I get this question very often from moms who I either talk with during our consultation, or by moms who have hired me to support them through this very question.
Yes, you can. But being honest, you have to be very intentional about it.
Birth in the hospital never used to be the norm, and in fact birth with OBs isn't the norm in many other countries across the world. (Great resources to learn more about the history of childbirth in America are the movie The Business of Being Born and books such as Babies Are Not Pizzas, by Evidenced Based Birth). The idea of having most births have some sort of intervention came about because well intentioned men wanted to try to make birth less painful and easier.
Let me say that when you try to mess with nature and how things are created, it doesn't go well. Ever.
Today a majority of women will give birth in a hospital setting, whether by choice, comfort, or because it is the only option in their region. Many doctors and labor and delivery nurses are trained in how to make a mother more comfortable during labor by using medications. This has become the norm and believe it or not most nurses and doctors have never seen a physiological birth (meaning an uninterrupted, no medications, no intervention birth). Whether it's because of an epidural or from the use of Pitocin to either speed things up or start a process in the first place, the truth is most nurses don't know how to support a mom who truly desires an unmedicated, intervention free birth.
So, can this still take place in a hospital then?
Yes, it can, but like I said, it takes lots of intentionality from you and your birth team. So here are some tips on how to make it happen.
Know Truly What to Expect in the Hospital Setting (What You're Up Against)
I don't mean to be a pessimist when I say this but do know that the hospital setting is ultimately set up for a medical experience. To be frank, people only go to the hospital when they are in dire need of medical assistance. So why then should a healthy mom with a healthy, no risk pregnancy needs to give birth there? (Food for thought). With that being said, they ultimately treat birth like it is an emergency waiting to happen, whether that is from policy such as you can't eat just in case you need to go under (outdated information, here is the most recent study in regard to this rule).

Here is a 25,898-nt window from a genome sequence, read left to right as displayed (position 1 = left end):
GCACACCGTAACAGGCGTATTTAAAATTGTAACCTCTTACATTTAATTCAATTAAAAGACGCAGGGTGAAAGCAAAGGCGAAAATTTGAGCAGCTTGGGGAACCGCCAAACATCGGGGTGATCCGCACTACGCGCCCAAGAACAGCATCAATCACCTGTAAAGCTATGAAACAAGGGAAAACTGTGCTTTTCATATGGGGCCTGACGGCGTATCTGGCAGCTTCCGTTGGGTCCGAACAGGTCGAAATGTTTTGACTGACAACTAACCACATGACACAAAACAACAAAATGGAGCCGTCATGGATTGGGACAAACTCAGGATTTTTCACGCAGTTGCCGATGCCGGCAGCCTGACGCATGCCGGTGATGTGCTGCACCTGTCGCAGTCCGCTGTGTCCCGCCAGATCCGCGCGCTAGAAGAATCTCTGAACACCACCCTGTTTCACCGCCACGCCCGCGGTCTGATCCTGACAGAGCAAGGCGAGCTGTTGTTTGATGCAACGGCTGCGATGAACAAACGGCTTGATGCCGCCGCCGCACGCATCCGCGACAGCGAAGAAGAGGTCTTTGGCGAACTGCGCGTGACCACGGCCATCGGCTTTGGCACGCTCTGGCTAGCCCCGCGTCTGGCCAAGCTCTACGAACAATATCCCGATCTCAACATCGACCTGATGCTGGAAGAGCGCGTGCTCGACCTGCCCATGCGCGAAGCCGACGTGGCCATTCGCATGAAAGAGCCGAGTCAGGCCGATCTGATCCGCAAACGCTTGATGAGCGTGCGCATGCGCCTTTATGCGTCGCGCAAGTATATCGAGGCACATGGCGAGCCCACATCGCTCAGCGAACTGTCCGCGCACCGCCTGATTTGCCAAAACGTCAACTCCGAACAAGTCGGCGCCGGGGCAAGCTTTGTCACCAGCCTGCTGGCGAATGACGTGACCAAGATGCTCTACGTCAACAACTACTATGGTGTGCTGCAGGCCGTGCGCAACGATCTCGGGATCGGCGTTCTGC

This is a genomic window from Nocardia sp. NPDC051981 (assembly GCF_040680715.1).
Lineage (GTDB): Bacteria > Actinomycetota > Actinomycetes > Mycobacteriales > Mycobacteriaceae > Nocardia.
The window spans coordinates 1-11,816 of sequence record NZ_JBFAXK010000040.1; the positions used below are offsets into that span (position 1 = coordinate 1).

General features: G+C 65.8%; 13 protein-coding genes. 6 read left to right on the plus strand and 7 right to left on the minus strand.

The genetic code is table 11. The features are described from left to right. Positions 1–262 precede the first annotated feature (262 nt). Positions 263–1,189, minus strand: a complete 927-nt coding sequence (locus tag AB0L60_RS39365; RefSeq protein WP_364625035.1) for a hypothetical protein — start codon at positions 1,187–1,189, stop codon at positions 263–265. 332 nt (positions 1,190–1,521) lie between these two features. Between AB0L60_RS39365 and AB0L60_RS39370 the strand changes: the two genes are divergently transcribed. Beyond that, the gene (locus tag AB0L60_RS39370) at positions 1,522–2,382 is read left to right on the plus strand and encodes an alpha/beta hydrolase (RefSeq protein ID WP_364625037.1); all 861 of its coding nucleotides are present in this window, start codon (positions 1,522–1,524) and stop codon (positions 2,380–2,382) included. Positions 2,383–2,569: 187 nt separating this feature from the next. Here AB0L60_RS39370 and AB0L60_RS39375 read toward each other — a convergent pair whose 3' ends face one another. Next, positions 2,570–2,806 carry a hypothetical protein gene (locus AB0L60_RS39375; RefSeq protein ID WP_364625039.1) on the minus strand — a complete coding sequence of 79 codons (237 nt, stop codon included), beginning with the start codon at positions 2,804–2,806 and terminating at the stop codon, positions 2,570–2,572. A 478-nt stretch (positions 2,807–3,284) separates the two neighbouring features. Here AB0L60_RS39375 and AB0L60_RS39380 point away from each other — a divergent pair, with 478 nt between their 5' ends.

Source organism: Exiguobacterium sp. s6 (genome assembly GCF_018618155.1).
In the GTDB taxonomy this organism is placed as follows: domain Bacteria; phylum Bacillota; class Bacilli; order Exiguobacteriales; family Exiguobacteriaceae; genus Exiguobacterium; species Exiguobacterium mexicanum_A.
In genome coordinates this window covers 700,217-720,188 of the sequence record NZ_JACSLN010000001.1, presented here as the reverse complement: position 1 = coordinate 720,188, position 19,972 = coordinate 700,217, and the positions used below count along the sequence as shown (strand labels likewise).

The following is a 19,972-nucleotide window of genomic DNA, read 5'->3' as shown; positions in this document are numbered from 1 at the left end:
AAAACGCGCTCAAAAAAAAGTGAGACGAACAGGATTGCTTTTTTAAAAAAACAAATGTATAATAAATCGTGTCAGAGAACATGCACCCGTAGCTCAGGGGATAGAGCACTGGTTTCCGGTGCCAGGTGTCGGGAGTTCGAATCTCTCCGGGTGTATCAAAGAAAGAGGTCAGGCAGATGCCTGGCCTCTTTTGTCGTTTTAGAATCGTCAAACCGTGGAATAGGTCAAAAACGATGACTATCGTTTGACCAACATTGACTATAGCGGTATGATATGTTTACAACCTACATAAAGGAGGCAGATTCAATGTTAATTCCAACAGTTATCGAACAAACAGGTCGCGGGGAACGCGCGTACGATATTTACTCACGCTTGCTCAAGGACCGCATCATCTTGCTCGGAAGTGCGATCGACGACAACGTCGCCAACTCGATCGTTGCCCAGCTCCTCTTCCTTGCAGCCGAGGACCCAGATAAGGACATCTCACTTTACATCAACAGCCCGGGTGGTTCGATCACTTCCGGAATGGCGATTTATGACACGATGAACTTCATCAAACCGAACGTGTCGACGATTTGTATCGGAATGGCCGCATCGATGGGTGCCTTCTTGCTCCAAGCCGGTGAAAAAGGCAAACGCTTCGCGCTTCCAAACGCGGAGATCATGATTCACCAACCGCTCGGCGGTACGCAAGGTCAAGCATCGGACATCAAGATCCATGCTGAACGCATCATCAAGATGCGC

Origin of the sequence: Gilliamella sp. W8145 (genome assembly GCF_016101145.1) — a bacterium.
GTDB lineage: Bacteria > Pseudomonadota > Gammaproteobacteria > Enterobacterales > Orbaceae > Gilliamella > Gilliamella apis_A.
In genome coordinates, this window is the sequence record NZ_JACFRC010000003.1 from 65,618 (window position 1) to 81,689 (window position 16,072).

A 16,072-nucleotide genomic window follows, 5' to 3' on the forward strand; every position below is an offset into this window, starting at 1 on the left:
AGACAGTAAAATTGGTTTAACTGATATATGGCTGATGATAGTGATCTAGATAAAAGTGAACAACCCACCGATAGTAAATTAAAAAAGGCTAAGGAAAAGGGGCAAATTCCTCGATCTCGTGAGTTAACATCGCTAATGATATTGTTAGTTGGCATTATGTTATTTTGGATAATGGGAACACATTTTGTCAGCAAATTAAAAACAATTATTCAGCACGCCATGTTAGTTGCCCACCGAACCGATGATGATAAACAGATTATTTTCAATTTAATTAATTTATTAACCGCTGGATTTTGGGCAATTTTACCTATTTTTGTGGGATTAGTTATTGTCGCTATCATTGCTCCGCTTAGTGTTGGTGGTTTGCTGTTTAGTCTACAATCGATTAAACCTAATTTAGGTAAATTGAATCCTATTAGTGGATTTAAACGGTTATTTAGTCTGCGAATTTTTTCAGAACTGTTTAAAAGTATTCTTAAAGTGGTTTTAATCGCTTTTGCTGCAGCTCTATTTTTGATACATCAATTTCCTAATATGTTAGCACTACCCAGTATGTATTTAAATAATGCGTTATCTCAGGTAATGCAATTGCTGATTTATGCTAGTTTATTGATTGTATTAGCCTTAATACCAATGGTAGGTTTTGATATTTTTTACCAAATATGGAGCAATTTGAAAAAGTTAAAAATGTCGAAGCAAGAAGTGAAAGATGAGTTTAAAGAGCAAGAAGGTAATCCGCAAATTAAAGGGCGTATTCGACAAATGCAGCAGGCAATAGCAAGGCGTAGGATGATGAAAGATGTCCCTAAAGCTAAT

Ultimately if you don't like the atmosphere of the hospital, then don't go to it. Look at what other options there could be in your area, birth center, birth cottage, or even a home birth.
Knowledge (Take a good out of hospital birth course)
Know what to expect when it comes to labor, especially natural labor. Take a good course to know what your options truly are (I'm not talking about ones that are set in place by hospital policy, because they aren't all your options believe it or not). Learn various comfort measures you can use during labor, as well as what a healthy pregnancy actually looks like and your options for various tests during pregnancy as well. Know the red flags of when a provider is trying to get you to go in for an induction that isn't for an actual medical reason (hint wanting to induce for a big baby is not a reason to be induced. Here is a great study on that here).
Great options for birth class are
A great book to read is Natural Hospital Birth.
Pick a Provider Who Has Experience with Natural Birth (Great interview Question)
You should be interviewing your provider, whether an OB or midwife to make sure you're a good fit anyway, so throw this into the mix of questions when you're talking with them. Also, just because they are a midwife working in a hospital doesn't guarantee they have a lot of unmedicated births or don't want to have an induction because of a supposed big baby. Never assume, ask!
Know How to Advocate
In addition to knowing what the red flags are when it comes to pushing induction or pain medication, or even wanting to speed up labor with Pitocin, know or practice how to advocate for yourself. Also have your husband practice as well. Again, natural, unmedicated hospital birth is not common, so you will most likely get some form of pushback from either a doctor or nurse along the way. Know how to ask for more time to make decisions and know where to get evidenced based information when you ask for an alternative.
Hire a Doula
We are trained to help support families during labor, especially when it comes to unmedicated. Not only do doulas know various positions and comfort measures for labor, we also know how to remind the husband how and what he is wanting to advocate for. When you hire a doula, you will know for sure one other person in the room (you don't know necessarily which doctor will be on call, and you won't know the nursing staff), and she will be there to support what you want!
Labor at Home as Long as Possible
While many doctors will say that the typical rule is to come into the hospital when you are having contractions 5 minutes apart, lasting for a minute long, going on for an hour, if you are desiring a unmedicated birth, your chances of having low interventions increases when you labor at home for as long as possible. Once labor has been established, changing your location will most likely not slow your labor, nor will meeting so many new people along the way.
What are your tips for having an unmedicated hospital birth? Comment below!